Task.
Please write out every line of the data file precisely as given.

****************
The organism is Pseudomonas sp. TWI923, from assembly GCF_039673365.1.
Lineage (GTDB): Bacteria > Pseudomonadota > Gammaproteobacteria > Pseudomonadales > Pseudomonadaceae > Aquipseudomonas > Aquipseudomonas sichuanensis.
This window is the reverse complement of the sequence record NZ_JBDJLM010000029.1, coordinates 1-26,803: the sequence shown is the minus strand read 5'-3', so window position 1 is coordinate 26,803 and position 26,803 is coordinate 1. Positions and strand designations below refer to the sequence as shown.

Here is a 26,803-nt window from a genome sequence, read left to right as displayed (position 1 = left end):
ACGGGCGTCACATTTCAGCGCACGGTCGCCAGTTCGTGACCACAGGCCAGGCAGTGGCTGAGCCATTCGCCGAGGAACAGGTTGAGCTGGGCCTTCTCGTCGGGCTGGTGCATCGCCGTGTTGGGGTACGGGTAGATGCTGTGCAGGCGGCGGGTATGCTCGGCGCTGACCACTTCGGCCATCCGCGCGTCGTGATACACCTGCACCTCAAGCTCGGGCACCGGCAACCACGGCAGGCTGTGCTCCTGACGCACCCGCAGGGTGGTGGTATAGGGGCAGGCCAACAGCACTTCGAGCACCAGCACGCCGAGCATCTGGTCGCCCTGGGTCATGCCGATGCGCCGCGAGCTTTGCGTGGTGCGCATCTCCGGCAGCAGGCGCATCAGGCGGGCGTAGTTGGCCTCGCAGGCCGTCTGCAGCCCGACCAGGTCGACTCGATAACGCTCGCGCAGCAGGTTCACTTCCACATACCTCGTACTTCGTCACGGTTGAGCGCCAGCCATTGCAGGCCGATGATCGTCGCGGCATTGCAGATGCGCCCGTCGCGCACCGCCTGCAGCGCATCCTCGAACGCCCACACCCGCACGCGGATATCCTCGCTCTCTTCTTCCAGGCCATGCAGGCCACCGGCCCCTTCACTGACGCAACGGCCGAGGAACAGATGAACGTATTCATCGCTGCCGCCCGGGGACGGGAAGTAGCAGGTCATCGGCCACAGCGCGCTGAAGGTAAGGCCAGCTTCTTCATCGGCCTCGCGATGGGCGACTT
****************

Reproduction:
The organism is Pseudomonas sp. TWI923, from assembly GCF_039673365.1.
Lineage (GTDB): Bacteria > Pseudomonadota > Gammaproteobacteria > Pseudomonadales > Pseudomonadaceae > Aquipseudomonas > Aquipseudomonas sichuanensis.
This window is the reverse complement of the sequence record NZ_JBDJLM010000029.1, coordinates 1-26,803: the sequence shown is the minus strand read 5'-3', so window position 1 is coordinate 26,803 and position 26,803 is coordinate 1. Positions and strand designations below refer to the sequence as shown.

Here is a 26,803-nt window from a genome sequence, read left to right as displayed (position 1 = left end):
ACGGGCGTCACATTTCAGCGCACGGTCGCCAGTTCGTGACCACAGGCCAGGCAGTGGCTGAGCCATTCGCCGAGGAACAGGTTGAGCTGGGCCTTCTCGTCGGGCTGGTGCATCGCCGTGTTGGGGTACGGGTAGATGCTGTGCAGGCGGCGGGTATGCTCGGCGCTGACCACTTCGGCCATCCGCGCGTCGTGATACACCTGCACCTCAAGCTCGGGCACCGGCAACCACGGCAGGCTGTGCTCCTGACGCACCCGCAGGGTGGTGGTATAGGGGCAGGCCAACAGCACTTCGAGCACCAGCACGCCGAGCATCTGGTCGCCCTGGGTCATGCCGATGCGCCGCGAGCTTTGCGTGGTGCGCATCTCCGGCAGCAGGCGCATCAGGCGGGCGTAGTTGGCCTCGCAGGCCGTCTGCAGCCCGACCAGGTCGACTCGATAACGCTCGCGCAGCAGGTTCACTTCCACATACCTCGTACTTCGTCACGGTTGAGCGCCAGCCATTGCAGGCCGATGATCGTCGCGGCATTGCAGATGCGCCCGTCGCGCACCGCCTGCAGCGCATCCTCGAACGCCCACACCCGCACGCGGATATCCTCGCTCTCTTCTTCCAGGCCATGCAGGCCACCGGCCCCTTCACTGACGCAACGGCCGAGGAACAGATGAACGTATTCATCGCTGCCGCCCGGGGACGGGAAGTAGCAGGTCATCGGCCACAGCGCGCTGAAGGTAAGGCCAGCTTCTTCATCGGCCTCGCGATGGGCGACTT